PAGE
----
Discussion in 'Asus' started by me, Aug 10, 2011.

  1. me

    me Guest

    I have two external usb drives and once in a while one won't show up in
    windows explorer. Could it be that I need to re-load the usb driver? I am
    confused as to which driver to download. Can someone lead me in the right
    direction please? Thank you.

    BTW, I am not using ESATA, gave up on that disaster long ago!
    me, Aug 10, 2011
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  2. me

    Paul Guest

    If this is a USB2 driver, the driver actually comes from Microsoft.

    What'd you'd do is, first start with your Intel chipset. Find the
    Intel chipset download (something like INFINST or similar). Now,
    examine the README, to find out how to get the .exe to deposit
    all the installer files into one directory. When you look in there,
    you'll find the Intel USB installer has a line like

    include blahblah.inf

    which is a call to the Microsoft installer. So the Intel installer
    adds very little to the picture. It just calls the Microsoft driver
    already in the OS. And adds a descriptive line of text, to Device
    Manager, identifying the USB items.

    Alternately, you can start with Device Manager, and look at the
    drivers used for each device in question. How many of the drivers
    are traceable to Intel ? How many to Microsoft ? Microsoft
    won't allow companies like Intel, to offer the actual USB2 driver,
    as the driver belongs to Microsoft. And like many other USB stack
    items, Microsoft designed them to standards, so they'll work on
    more pieces of hardware. As long as the hardware has the necessary
    base register set and responses, then the driver can work.

    I don't know what the situation is like on USB3. The driver there,
    might be more specific to the various host chips. I don't know
    if Microsoft was ready with a USB3 driver, the first day the
    NEC chip became available. And there might be as many as three
    other brands of host chip now - and it's unlikely they'd just
    "borrow" the NEC driver. So this would be a separate research topic
    (and as I don't have any USB3 motherboards here, I can't even start
    with some practical experiments).

    Intel still doesn't have native USB3, as far as I know, so there
    is no reason for Intel to be addressing USB3 in their INFINST type
    driver packages. Intel has "missed the boat" on USB3, instead
    having some other strategy up their sleeve. Seeing as they make
    virtually all the chipsets now for their processors, they hardly
    need a strategy (it's the Intel "happy meal" approach). And if a
    motherboard manufacturer doesn't like what Intel has done, they
    can always add a NEC USB3 chip and bump the price $10 to $25.

    One disadvantage of such an approach, is you're less likely to be
    able to boot at USB3 speeds. The BIOS usually only supports booting
    via chipset specific logic blocks. And a reason for that,
    is a lot of the BIOS is written by Award/AMI/Phoenix, and a lot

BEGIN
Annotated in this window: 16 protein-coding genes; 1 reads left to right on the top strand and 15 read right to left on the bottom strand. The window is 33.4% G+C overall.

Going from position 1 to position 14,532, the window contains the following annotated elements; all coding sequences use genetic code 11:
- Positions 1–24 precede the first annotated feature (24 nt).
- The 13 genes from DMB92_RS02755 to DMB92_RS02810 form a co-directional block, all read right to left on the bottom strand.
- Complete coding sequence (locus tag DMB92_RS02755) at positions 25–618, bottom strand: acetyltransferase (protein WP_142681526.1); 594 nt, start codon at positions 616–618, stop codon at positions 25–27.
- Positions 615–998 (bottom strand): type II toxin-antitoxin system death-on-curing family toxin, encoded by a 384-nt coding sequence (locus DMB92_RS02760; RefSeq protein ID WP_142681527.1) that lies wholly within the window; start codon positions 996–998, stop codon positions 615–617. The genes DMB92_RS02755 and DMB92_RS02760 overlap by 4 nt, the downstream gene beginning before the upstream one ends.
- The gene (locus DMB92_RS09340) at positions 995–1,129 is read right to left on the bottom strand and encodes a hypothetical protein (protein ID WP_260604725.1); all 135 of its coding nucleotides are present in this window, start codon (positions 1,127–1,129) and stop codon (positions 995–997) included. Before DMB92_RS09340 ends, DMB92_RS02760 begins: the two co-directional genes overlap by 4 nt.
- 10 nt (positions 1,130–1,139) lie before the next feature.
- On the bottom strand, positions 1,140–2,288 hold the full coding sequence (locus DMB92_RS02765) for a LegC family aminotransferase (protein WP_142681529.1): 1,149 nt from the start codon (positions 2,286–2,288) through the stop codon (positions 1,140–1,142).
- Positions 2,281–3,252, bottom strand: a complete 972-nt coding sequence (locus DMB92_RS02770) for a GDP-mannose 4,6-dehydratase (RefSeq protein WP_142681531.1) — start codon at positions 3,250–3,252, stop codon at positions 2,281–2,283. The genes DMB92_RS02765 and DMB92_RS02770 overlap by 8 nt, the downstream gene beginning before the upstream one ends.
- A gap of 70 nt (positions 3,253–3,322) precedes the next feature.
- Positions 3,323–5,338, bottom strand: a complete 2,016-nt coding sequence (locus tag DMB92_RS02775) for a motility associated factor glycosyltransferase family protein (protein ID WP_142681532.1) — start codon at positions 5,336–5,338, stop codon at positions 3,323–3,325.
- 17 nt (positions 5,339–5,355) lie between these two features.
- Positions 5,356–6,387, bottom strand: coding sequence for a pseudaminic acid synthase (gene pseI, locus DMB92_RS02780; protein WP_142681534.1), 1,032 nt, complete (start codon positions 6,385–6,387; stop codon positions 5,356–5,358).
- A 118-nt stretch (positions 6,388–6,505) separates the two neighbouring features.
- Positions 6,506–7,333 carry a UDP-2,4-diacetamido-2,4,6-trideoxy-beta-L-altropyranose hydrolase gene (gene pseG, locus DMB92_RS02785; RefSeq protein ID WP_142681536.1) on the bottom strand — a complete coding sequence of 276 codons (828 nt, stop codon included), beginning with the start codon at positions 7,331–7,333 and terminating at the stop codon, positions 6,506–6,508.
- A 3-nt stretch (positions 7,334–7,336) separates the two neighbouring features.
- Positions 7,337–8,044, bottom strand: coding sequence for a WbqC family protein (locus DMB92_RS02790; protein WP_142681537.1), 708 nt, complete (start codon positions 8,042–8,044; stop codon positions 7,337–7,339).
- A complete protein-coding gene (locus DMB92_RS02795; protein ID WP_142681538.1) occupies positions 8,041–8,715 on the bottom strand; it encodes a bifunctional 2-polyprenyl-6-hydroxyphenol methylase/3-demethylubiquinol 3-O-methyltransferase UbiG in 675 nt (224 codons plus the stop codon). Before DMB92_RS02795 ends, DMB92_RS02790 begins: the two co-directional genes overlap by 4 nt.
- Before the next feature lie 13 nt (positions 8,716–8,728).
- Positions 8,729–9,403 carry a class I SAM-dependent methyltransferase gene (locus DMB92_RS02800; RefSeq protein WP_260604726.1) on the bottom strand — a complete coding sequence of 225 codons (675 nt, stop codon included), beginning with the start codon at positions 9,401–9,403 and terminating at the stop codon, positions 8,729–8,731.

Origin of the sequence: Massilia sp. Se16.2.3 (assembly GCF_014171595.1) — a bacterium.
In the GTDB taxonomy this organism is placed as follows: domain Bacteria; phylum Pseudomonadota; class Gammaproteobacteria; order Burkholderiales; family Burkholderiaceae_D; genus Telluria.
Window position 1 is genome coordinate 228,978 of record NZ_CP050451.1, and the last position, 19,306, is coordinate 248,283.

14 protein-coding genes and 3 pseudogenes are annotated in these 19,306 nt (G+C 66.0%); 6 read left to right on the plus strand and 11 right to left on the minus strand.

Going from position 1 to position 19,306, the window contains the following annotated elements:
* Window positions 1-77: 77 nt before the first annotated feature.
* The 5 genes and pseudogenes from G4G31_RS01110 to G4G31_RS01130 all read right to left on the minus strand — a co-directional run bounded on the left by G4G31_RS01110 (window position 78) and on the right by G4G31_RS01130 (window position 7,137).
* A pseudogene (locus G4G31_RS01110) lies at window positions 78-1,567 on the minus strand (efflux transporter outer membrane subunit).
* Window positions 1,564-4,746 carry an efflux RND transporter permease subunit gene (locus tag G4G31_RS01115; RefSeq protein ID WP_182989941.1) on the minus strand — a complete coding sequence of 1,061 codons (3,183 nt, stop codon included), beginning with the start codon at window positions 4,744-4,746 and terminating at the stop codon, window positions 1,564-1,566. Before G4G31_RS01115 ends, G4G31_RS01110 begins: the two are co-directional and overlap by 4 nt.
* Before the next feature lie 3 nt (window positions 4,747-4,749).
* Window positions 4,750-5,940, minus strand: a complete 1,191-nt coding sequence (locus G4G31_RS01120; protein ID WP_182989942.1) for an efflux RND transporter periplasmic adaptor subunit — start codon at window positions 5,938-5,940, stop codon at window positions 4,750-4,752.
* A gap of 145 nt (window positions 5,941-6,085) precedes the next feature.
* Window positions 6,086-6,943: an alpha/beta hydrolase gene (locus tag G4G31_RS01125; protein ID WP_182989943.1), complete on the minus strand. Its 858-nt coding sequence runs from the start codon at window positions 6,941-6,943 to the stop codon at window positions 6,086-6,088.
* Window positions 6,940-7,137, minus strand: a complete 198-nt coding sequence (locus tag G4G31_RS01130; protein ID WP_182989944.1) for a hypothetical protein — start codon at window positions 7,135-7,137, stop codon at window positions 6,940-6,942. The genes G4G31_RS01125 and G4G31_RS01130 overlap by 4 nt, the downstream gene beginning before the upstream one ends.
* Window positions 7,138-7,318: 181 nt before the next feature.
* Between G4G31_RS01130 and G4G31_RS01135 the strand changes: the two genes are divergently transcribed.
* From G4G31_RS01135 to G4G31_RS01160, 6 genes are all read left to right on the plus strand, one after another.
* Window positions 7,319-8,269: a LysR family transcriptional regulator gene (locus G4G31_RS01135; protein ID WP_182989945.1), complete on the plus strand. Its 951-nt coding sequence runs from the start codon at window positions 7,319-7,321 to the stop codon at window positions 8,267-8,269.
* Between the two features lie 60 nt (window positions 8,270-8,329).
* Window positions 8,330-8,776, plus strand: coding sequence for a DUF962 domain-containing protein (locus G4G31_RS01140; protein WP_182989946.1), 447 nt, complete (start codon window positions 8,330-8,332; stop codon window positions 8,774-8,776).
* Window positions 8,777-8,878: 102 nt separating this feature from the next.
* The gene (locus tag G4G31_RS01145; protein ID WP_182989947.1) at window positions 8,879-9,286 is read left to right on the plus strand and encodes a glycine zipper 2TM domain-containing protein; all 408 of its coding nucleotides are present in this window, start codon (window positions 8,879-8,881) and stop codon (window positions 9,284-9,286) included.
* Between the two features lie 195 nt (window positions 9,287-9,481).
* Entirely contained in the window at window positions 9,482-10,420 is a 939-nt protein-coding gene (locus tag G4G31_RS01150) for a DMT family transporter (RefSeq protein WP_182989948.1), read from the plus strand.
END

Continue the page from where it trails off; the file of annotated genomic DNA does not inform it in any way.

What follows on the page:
less of it, by the motherboard manufacturer. And those companies
    work on basic support for the chipsets, not for third party
    chips like the NEC USB3. If any board is going to be booting from
    USB3 right now, it's likely to be an AMD A75 FCH based motherboard.



    To answer your original question, no, I don't see a point in
    reinstalling the driver package.

    It's possible there is something bonkers in the registry,
    and you can wipe out the USB stack and let Windows reload
    it. An example of such a procedure is here.

    http://www.usbman.com/Guides/Cleanup Device Manager Safe Mode.htm

    A semi-automated way of doing it, is via a script based on "devcon".


    Both of those options are "backup before doing this" material.

    If you don't use those procedures, and just reinstall drivers,
    the result is likely to be the registry content is neatly preserved,
    problems and all.

    In past years, you could delete everything under ENUM and let
    Windows rediscover it all. But that's a bit extreme.


    Strictly speaking, every USB device should have a serial number in its
    data structure. Having a serial number, allows the OS to "track" when
    a device moves from one port to another. So that a lot of
    duplicate entries don't end up on the system. The OS can still
    handle devices without serial numbers, but there is more
    opportunity for surprises later.


    Network shares and USB storage can conflict when it comes to
    drive letters. So if you were having problems, you might consider
    whether any network shares were involved. The following site
    has a tool for managing drive letters - and other pages on this
    site are very useful for understanding USB storage issues.


    Paul, Aug 10, 2011
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  3. me

    Rob Guest

    Unlikely that a USB driver is at fault.
    When you next plug-in the drive and it doesn't show in explorer,
    have a look in device manager and disk management, to see if
    the drive is actually there, but simply has no letter assigned.
    If so, then see Pauls's reply regarding where to look to solve
    Rob, Aug 10, 2011
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